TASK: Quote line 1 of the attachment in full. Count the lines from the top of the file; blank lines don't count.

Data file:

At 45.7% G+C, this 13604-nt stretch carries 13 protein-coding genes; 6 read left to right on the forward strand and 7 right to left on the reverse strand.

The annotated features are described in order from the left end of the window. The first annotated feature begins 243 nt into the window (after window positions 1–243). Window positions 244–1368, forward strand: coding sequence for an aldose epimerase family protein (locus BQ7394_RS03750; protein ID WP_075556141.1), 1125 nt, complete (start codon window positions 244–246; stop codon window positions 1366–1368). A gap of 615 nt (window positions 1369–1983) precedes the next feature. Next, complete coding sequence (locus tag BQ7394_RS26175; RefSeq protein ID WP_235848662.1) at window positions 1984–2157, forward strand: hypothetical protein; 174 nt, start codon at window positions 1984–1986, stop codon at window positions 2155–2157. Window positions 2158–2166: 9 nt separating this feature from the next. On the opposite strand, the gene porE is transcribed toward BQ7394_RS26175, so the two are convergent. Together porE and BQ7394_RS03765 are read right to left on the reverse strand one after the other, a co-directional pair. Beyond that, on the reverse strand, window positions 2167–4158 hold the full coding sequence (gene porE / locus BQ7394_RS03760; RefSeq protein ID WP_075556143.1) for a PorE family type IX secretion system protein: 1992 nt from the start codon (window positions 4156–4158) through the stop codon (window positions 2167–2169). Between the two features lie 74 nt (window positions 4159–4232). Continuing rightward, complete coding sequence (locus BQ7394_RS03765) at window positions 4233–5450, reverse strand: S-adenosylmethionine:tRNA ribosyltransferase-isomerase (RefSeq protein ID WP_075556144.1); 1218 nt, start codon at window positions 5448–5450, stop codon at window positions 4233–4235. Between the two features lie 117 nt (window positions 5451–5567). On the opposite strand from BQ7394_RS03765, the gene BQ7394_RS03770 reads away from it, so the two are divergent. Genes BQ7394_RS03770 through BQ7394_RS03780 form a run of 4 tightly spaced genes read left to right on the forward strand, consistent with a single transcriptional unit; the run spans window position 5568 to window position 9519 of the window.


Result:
At 45.7% G+C, this 13604-nt stretch carries 13 protein-coding genes; 6 read left to right on the forward strand and 7 right to left on the reverse strand.